Nelson Carvajal reviews “Star Wars: The Last Jedi,” “The Post,” and “The Shape of Water” on Free Cinema Now

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STAR WARS: THE LAST JEDI

There was something electric in the air when that first teaser for Star Wars: Episode VII – The Force Awakens premiered back in 2014. A sinister voice on the soundtrack asked, “There has been an awakening…have you felt it?” Then there was a barrage of clips teasing something familiar for Star Wars fans. That familiarity was the style and look of the original trilogy’s western frontiers, with a kick of space cowboy bravado. It was void of the prequel trilogy’s green screen approach and cutting-edge technological risks (though I will defend those jubilant George Lucas entries til the end of time). Unfortunately, J.J. Abrams‘ The Force Awakens ended up being a pleasantly mild carbon copy of A New Hope, recycling tropes and story situations from that film as some gesture of assurance for a new generation of fans; if anything, it was setting up a dutiful cover song trilogy. So when it was revealed that writer/director Rian Johnson was going to helm Episode VIII, I have to admit that it shot to the top of my list of anticipated films, period. I believe Johnson’s Looper to be one of the best sci-fi films ever, so the fact that he was taking over the reigns of sci-fi cinema’s holy grail was more than promising.

THE POST

Much of what you’ll read in the coming days about Steven Spielberg‘s supremely entertaining The Post will no doubt focus on how timely the film is in regards to the current administration in the White House, the freedom of the press (or lack thereof I should say), the ballooning of “fake news” and the dwindling presence of actual newspaper offices. All those parallelisms are valid, and were no doubt the primary themes screenwriters Liz Hannah and Josh Singer (Spotlight) set out to establish, but now that I’ve watched The Post twice I think there’s something else being pulled into focus here. More on that later.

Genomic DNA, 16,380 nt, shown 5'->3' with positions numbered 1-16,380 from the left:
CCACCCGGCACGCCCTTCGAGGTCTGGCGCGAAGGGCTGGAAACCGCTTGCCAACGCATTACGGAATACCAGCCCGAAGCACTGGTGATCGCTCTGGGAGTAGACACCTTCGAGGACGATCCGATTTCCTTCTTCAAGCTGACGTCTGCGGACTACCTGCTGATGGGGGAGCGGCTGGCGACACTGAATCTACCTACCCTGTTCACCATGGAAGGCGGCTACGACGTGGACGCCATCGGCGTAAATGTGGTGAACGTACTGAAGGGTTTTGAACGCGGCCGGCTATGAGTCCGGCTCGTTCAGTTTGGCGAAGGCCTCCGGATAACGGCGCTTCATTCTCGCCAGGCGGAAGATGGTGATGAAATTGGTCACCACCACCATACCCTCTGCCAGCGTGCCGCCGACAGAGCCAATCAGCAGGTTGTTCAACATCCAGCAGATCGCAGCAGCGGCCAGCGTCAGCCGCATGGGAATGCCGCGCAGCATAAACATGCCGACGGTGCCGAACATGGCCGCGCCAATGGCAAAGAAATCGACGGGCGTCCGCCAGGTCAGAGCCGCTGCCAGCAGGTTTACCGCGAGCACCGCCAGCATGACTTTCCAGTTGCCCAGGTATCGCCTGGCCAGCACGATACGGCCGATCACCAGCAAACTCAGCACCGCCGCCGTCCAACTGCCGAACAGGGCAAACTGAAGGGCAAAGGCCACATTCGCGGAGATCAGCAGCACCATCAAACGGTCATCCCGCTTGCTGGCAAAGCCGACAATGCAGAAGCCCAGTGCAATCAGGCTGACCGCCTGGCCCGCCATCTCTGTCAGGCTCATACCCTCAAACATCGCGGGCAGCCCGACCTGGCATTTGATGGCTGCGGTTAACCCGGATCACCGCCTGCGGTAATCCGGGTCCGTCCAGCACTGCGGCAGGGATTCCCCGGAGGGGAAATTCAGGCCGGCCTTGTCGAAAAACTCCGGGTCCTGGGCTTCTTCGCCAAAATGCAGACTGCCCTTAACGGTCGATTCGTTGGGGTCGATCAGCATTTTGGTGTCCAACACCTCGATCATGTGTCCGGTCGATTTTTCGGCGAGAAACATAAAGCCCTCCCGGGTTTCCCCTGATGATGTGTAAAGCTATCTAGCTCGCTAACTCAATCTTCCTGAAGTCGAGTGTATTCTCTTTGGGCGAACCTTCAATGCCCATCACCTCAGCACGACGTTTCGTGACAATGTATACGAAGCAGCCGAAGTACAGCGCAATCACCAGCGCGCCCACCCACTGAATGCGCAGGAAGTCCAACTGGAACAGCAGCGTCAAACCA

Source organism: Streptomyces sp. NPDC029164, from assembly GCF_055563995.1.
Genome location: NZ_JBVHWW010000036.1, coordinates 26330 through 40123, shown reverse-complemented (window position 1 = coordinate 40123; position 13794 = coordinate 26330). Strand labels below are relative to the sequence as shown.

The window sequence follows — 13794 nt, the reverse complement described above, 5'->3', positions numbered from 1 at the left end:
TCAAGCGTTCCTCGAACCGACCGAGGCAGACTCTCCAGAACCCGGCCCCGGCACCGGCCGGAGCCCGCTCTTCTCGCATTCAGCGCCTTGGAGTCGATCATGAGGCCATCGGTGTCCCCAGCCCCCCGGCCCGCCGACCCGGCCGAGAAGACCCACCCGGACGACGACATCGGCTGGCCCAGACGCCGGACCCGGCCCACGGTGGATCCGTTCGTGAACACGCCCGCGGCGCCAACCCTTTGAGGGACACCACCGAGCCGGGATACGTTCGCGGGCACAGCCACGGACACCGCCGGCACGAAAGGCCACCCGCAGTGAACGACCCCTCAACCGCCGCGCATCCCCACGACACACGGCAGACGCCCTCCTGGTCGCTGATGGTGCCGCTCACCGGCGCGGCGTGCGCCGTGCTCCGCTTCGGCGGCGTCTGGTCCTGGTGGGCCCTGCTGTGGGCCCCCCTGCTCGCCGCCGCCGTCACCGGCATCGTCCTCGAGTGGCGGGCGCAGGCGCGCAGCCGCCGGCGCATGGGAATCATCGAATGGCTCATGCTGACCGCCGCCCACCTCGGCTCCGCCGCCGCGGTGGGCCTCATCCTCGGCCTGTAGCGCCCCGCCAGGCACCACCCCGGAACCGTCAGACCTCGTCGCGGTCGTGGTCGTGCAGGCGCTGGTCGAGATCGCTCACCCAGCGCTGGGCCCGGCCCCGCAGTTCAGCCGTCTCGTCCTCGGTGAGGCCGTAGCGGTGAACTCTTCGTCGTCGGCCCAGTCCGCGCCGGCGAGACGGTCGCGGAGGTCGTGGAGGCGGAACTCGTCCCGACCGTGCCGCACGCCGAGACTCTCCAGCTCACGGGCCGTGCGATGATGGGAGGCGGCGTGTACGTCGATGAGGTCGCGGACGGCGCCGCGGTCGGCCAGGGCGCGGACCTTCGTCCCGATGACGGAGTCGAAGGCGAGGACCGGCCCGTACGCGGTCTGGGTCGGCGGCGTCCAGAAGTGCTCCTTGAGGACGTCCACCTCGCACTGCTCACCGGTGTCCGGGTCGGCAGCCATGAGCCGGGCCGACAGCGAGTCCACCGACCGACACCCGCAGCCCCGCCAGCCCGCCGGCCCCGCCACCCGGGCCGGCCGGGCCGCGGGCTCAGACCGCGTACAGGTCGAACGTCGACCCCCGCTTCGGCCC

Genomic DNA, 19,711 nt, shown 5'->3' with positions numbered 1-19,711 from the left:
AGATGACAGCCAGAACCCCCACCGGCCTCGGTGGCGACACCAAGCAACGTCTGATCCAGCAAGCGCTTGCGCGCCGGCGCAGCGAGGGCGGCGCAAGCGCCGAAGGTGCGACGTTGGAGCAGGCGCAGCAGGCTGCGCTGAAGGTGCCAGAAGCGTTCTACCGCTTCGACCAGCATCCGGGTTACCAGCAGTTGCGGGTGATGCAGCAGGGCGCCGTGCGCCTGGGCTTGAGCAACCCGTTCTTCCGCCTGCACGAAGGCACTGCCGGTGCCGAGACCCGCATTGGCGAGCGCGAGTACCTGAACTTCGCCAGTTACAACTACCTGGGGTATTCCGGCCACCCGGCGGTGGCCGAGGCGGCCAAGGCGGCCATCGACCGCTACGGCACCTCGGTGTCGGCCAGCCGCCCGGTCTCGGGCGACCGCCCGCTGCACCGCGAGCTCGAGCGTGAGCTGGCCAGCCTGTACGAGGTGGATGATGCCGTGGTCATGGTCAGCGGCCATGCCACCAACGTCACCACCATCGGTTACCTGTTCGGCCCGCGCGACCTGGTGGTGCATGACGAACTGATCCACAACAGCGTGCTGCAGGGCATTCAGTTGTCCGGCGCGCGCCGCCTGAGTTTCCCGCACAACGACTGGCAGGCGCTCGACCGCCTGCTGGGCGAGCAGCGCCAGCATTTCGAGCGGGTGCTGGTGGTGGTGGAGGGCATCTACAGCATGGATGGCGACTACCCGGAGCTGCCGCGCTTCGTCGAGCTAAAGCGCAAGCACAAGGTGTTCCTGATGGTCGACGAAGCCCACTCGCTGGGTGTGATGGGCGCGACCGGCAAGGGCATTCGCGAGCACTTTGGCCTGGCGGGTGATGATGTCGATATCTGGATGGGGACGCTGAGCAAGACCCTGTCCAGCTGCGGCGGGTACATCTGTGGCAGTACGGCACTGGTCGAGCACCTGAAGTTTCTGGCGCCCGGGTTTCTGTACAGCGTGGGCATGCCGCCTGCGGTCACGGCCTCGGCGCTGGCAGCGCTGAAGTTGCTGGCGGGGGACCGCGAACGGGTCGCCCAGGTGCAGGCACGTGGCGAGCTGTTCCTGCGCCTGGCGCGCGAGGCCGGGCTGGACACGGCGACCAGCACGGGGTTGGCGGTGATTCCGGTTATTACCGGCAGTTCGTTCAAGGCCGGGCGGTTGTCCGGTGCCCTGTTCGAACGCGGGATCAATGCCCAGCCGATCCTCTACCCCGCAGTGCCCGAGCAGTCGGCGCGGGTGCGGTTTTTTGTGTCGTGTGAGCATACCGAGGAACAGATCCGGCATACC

THE SHAPE OF WATER

A big reason why Guillermo del Toro is so loved by cinephiles (myself included) is that his passion for cinema is evident in almost every frame of anything he makes. Whether it’s the stunning cinematography that fills the screen canvas (usually in 1.85:1 aspect ratio, as opposed to 2.35:1) with a treasure trove of production design details and movie homages, the memorable music scores (e.g. you can literally hum the score for Pan’s Labyrinth) or the parable-like quality some of his stories have (Crimson PeakCronos), you know within the first five seconds that you are watching a Guillermo del Toro film. His signature screen voice is memorable. Other popular filmmakers with signature voices include Martin ScorseseSpike Lee and Kathryn Bigelow. You know each of their cinematic screen voices because they are distinct — and because those voices are real. They come from a place of deep affection, curiosity, pain, wonder, fear and conviction. It’s why they endure as artists.

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